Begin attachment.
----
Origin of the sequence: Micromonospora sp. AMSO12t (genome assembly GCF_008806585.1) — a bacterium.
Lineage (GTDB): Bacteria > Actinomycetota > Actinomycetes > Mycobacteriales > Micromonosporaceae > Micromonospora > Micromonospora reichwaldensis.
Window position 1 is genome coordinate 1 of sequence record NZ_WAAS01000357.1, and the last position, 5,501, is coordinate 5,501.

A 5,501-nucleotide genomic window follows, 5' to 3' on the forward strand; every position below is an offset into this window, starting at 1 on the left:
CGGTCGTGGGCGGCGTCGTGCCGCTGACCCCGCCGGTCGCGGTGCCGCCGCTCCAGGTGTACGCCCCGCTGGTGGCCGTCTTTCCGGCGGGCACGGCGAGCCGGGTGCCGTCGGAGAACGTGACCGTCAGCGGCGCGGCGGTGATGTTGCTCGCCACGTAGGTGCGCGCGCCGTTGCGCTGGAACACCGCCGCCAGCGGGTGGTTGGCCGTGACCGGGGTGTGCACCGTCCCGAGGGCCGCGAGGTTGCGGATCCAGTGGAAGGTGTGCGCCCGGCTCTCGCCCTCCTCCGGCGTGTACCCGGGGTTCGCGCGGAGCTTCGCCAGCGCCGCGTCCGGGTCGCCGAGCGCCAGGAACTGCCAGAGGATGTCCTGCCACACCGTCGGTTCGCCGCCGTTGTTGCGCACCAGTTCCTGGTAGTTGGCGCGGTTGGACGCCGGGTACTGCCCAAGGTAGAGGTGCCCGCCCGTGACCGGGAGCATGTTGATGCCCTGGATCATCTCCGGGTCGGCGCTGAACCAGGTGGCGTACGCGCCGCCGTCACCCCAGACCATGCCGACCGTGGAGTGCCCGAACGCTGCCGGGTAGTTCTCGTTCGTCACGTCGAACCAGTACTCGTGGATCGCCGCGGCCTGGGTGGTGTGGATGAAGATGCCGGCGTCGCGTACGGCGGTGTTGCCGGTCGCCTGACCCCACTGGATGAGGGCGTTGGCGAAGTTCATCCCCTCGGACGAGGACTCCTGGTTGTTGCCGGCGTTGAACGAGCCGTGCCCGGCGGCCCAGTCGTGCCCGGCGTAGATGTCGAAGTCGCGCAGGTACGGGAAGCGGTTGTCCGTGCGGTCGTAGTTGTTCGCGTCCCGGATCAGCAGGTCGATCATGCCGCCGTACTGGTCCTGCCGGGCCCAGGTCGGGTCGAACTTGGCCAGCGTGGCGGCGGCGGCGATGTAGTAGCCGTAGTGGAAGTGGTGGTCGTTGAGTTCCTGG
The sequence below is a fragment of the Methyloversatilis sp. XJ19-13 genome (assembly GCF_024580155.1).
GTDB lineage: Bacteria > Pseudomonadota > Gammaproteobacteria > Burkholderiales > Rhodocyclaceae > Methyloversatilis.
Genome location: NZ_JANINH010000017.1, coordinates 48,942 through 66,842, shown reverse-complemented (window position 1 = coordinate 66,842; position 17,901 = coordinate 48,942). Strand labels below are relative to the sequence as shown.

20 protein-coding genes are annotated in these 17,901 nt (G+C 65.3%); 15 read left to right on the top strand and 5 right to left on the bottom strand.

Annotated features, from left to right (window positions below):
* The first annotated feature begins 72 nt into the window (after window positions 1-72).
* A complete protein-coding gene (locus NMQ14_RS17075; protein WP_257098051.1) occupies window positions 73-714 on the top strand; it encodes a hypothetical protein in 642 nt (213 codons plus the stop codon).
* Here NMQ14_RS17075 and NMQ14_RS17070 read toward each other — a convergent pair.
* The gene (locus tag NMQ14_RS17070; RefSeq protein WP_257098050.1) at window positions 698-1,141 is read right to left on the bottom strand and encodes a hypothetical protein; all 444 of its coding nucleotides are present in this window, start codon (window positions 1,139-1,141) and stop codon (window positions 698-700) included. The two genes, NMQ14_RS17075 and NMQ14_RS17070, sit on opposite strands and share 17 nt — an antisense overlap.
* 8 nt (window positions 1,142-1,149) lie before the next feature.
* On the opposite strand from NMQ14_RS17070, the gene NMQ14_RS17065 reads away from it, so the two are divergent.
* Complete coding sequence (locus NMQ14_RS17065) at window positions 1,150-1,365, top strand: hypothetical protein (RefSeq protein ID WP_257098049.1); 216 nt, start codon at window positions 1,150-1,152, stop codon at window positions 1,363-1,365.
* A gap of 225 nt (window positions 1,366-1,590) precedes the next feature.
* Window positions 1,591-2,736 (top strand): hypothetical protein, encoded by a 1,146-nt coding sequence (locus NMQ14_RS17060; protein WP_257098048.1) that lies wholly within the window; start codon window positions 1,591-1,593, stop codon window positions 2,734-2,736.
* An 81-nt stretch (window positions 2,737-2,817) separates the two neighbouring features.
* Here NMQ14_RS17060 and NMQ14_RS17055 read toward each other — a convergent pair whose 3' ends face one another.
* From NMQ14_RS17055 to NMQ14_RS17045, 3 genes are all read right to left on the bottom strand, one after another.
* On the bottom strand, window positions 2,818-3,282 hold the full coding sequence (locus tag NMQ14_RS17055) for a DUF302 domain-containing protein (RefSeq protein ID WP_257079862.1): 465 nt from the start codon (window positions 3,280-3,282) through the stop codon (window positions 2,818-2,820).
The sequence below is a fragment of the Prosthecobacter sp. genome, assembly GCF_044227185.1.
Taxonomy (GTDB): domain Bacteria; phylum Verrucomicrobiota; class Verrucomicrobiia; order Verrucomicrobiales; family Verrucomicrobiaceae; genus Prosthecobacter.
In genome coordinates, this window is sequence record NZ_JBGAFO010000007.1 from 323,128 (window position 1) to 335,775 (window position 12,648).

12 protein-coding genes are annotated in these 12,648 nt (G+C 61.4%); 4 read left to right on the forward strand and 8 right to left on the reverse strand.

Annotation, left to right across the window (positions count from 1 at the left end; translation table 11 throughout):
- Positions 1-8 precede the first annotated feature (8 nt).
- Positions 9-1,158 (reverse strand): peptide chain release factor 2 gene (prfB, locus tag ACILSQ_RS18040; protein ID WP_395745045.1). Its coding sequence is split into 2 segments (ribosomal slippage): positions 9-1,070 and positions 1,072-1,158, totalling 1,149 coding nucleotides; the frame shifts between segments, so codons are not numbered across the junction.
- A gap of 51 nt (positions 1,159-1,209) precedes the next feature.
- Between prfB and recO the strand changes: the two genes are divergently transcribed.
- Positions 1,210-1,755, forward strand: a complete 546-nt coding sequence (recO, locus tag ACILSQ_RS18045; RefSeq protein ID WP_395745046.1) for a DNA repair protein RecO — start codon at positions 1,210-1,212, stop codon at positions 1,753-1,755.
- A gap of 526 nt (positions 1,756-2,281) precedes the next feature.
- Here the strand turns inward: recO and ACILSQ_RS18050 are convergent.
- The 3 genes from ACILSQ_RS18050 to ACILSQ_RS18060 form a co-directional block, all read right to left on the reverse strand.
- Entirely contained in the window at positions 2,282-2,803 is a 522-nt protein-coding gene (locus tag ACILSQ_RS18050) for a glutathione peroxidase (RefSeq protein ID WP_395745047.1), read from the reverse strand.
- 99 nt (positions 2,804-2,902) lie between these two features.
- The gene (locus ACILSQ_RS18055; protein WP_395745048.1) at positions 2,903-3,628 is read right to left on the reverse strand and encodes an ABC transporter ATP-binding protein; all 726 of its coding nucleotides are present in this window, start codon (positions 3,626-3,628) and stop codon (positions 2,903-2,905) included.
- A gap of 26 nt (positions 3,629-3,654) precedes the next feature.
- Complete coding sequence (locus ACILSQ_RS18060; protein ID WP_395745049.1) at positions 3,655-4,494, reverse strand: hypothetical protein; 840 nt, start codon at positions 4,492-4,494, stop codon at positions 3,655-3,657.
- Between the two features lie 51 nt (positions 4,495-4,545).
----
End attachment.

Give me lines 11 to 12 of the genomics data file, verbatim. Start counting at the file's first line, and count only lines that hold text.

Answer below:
* The first annotated feature begins 72 nt into the window (after window positions 1-72).
* A complete protein-coding gene (locus NMQ14_RS17075; protein WP_257098051.1) occupies window positions 73-714 on the top strand; it encodes a hypothetical protein in 642 nt (213 codons plus the stop codon).